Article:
Coral in Hawii recovering from El Nino bleaching

From the “not global warming” department

Nearly four years after the worst bleaching event in the state’s history, coral reefs in West Hawaiʽi are stabilizing and poised to recover, according to scientists from The Nature Conservancy.

Photo: The Nature Conservancy of Hawai‘i.

Higher than usual ocean water temperatures in 2015 caused the first statewide coral bleaching event. TNC surveys revealed that an average of 60% of corals in West Hawaiʻi bleached, with some reefs experiencing up to 90% mortality. Corals bleach under stress, and severe or prolonged stress can lead to death.

For the last three years, TNC scientists have studied West Hawaiʻi’s coral reefs to identify the most resilient, meaning they can resist or recover from the stress of warmer ocean temperatures.

“Bleaching events like what occurred in 2015 can overstress a coral reef to the point where it may never recover,” said Dr. Eric Conklin, director of marine science for TNC’s Hawaiʻi program. “We surveyed over 14,000 coral colonies at 20 sites along the West Hawaiʻi coast from Kawaihae to Keauhou and were thrilled to see that many of the area’s reefs have stabilized, which is the first step toward recovery.”

Surveys showed that many of the most resilient reefs are in remote areas with limited shoreline access and exposure to human impacts. These reefs had lots of corals and little or no coral disease, and there was evidence that new corals were beginning to grow.

The least resilient sites all had multiple “stressors,” including fishing pressure, land-based pollutants and runoff. “Interestingly, the number of stressors affecting an area, not the severity of a single one, was the most important factor,” said Kim Hum, the Conservancy’s marine program director. “Reefs that are fighting the impacts of several stressors are more susceptible to temperature stress, making them more likely to bleach and less able to recover if they do.”

Photo: The Nature Conservancy of Hawai‘i.

Surveys identified 25 coral species in West Hawaiʻi. Lobe coral (Porites lobata), one of the area’s most dominant species, proved to be the most resilient—with only 50% bleaching in 2015. Cauliflower corals (Pocillopora meandrina) were hardest hit—with 98% bleaching—but recent surveys show that they are beginning to recover.

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62 thoughts on “Coral in Hawii recovering from El Nino bleaching

  1. The story makes not one mention of climate change. Bleaching events should be properly viewed as an evolved form of adaptation, a selection event, whereby the recovery allows fitter replacements to occupy the reef niches. Thus the bleaching is a part of the reefs’ natural life cycle, not unlike a wild fire in a forest ecosystem where it is the fire that allows the seeds to be released to re-start a new forest of trees.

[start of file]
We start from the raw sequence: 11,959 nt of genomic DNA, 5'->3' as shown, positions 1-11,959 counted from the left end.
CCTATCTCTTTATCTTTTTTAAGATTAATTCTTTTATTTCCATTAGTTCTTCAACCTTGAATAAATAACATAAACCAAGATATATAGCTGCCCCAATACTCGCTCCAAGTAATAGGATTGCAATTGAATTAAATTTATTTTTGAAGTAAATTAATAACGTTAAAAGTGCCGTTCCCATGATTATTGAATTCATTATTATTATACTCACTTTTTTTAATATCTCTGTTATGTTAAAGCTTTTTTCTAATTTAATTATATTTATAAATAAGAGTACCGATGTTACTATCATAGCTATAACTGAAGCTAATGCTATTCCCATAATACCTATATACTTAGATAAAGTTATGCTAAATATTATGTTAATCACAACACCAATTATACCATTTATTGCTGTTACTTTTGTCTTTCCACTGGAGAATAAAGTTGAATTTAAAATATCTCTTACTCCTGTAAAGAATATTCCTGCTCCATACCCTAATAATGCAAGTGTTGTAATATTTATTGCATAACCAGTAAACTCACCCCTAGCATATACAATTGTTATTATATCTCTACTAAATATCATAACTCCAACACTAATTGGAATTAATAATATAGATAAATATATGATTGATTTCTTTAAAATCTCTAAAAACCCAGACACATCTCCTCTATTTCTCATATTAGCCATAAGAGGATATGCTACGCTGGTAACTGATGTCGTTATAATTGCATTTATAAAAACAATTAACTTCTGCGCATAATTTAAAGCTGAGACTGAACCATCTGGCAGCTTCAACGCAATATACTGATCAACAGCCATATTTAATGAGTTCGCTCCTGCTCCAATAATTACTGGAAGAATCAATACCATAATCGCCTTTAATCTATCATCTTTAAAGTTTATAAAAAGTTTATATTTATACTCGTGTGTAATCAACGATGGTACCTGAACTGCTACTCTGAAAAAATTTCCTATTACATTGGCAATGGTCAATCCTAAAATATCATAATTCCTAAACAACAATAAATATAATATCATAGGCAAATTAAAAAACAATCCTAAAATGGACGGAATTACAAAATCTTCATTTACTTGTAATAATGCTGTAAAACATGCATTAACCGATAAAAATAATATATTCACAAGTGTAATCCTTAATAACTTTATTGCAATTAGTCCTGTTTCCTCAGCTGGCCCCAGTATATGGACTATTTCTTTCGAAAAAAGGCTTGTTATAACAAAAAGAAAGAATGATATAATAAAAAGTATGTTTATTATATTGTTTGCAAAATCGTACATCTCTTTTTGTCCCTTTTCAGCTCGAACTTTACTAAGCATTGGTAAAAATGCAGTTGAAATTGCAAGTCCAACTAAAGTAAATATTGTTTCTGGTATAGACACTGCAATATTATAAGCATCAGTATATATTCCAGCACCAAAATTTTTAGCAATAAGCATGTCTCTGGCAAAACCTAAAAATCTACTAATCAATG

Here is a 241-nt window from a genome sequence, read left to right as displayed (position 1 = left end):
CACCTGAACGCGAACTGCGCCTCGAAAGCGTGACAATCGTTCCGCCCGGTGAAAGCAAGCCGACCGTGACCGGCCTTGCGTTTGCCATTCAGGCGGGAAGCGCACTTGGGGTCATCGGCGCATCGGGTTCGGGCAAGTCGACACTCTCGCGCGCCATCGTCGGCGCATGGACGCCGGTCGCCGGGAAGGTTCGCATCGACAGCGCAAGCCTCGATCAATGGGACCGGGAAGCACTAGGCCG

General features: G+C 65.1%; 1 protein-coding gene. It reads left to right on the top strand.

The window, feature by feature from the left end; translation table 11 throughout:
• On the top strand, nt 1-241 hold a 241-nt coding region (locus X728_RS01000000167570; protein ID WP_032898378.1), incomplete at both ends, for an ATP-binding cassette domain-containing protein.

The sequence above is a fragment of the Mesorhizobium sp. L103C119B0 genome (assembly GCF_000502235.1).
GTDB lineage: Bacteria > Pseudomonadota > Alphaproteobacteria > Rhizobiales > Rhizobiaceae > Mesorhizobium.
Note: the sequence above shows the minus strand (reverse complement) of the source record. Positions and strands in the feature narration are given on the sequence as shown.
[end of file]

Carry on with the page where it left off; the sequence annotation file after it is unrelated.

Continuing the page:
• Would someone please “make up my mind” for me?

      Is this what CAUSES “coral bleaching”, to wit:

      Quoting article:

      Higher than usual ocean water temperatures in 2015 caused the first statewide coral bleaching event. TNC surveys revealed that an average of 60% of corals in West Hawaiʻi bleached, with some reefs experiencing up to 90% mortality.

      Or is this what PREVENTS “coral bleaching”, to wit:

      Quoting article:

      Surveys showed that many of the most resilient reefs are in remote areas with limited shoreline access and exposure to human impacts. These reefs had lots of corals and little or no coral disease,

      Maybe it’s the suntan lotions, perfumes and deodorants that the “swimming” tourists are using that are killing off the coral’s food supply?

      • Samuel,

        “Reefs that are fighting the impacts of several stressors are more susceptible to temperature stress, making them more likely to bleach and less able to recover if they do.”

        Where do you get “prevention”? An analogy: malnutrition makes people more susceptible to dying from disease. How, in this case, would disease be preventative?

        • Kristi, ….. the “point” I was making went “swoooopppsh” …… right over your head.

          First they claimed it was “water temperature” that caused coral bleaching.

          Then they de facto claimed that “human activities” caused coral bleaching.

          • Samuel,

            Where did they claim human activities caused coral bleaching? If that were true, there would be bleaching in those areas regardless of temperature changes. What is it about “more susceptible” you don’t understand?

            You still didn’t address the “prevention” question.

          • Samuel,
            Where did they claim human activities caused coral bleaching?

            “DUH”, ….. coral reef bleaching “PREVENTION” ….. keep humans the hell away from coral reefs because bleaching doesn’t occur if …. “reefs are in remote areas with limited shoreline access and exposure to human impacts”.

            If that were true, there would be bleaching in those areas regardless of temperature changes. What is it about “more susceptible” you don’t understand?